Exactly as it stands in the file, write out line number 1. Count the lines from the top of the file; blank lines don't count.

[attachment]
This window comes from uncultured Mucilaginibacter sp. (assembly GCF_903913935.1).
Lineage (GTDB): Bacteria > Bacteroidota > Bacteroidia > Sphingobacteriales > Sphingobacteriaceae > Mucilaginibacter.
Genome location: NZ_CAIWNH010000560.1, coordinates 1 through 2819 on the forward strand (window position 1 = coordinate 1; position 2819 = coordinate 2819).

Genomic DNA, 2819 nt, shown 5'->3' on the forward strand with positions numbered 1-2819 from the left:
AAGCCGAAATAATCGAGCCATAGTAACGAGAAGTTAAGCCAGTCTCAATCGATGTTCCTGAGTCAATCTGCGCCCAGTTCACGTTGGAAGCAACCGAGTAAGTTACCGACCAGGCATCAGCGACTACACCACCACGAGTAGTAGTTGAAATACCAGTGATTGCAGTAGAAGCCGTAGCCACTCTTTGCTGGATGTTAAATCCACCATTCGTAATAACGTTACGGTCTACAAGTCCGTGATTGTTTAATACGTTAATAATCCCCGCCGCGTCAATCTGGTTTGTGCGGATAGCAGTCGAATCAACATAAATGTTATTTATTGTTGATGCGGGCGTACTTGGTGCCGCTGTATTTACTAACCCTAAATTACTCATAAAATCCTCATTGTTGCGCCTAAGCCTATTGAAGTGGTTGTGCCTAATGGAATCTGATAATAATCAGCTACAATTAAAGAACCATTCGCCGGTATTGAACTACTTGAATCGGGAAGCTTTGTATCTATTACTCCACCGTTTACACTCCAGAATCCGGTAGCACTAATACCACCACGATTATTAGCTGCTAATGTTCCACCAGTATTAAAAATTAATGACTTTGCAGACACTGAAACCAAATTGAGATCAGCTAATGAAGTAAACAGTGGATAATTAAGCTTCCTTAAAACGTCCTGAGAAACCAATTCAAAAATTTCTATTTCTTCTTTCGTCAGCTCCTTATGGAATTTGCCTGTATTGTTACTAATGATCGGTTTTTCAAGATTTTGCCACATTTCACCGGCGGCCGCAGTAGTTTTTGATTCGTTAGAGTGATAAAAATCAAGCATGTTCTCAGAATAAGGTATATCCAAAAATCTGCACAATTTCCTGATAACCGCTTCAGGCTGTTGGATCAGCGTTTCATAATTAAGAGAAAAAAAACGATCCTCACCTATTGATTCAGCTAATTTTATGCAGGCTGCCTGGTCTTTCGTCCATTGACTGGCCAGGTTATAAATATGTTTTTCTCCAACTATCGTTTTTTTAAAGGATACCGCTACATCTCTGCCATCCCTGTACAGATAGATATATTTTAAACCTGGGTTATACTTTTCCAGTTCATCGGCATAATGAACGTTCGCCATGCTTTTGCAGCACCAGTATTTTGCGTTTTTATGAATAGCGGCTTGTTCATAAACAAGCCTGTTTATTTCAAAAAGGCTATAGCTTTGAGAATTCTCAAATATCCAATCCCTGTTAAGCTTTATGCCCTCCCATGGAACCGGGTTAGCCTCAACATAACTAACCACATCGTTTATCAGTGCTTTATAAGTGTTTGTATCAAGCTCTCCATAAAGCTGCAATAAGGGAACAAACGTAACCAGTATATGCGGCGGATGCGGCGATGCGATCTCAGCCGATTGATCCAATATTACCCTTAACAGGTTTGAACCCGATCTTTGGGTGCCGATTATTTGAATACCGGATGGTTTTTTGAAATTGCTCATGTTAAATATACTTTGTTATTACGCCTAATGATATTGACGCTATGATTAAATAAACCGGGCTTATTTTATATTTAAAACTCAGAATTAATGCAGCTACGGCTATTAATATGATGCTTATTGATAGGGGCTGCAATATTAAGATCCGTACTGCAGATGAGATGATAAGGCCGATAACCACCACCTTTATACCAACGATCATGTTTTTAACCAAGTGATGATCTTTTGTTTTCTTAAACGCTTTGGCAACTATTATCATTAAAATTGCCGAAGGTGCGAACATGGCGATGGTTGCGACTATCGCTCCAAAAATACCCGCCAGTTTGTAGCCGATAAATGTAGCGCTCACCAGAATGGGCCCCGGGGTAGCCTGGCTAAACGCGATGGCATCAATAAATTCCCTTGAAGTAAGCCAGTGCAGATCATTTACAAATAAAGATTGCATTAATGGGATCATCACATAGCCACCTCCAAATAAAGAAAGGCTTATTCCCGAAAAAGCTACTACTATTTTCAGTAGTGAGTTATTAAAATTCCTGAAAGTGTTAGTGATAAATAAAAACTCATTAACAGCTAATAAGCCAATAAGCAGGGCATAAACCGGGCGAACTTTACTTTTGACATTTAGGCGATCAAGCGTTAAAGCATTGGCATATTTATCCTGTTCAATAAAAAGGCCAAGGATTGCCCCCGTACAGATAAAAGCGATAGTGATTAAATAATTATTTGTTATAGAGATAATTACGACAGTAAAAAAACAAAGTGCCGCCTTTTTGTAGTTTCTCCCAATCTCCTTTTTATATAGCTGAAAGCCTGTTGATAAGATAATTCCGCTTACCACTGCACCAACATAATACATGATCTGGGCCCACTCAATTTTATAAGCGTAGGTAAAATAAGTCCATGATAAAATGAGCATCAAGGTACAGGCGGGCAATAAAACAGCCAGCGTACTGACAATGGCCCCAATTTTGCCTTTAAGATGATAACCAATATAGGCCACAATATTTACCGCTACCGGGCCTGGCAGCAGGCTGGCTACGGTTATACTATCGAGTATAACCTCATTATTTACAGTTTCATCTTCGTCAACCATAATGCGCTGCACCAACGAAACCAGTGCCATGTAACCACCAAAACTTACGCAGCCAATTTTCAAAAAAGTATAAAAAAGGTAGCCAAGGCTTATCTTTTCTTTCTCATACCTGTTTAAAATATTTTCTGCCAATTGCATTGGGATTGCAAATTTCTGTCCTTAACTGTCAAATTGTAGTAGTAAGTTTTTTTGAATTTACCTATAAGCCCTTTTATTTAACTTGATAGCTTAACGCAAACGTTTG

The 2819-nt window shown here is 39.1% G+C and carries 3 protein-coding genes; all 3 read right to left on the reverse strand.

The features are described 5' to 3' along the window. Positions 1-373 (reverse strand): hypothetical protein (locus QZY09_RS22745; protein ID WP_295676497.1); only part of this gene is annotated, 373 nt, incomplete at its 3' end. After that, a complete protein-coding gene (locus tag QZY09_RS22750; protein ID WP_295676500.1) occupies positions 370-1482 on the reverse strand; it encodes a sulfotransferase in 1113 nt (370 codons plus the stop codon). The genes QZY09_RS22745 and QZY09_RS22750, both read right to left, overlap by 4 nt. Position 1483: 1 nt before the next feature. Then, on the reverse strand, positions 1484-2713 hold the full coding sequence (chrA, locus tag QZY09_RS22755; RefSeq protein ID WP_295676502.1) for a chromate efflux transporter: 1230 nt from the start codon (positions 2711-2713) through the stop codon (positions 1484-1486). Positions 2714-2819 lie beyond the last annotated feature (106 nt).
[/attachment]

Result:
This window comes from uncultured Mucilaginibacter sp. (assembly GCF_903913935.1).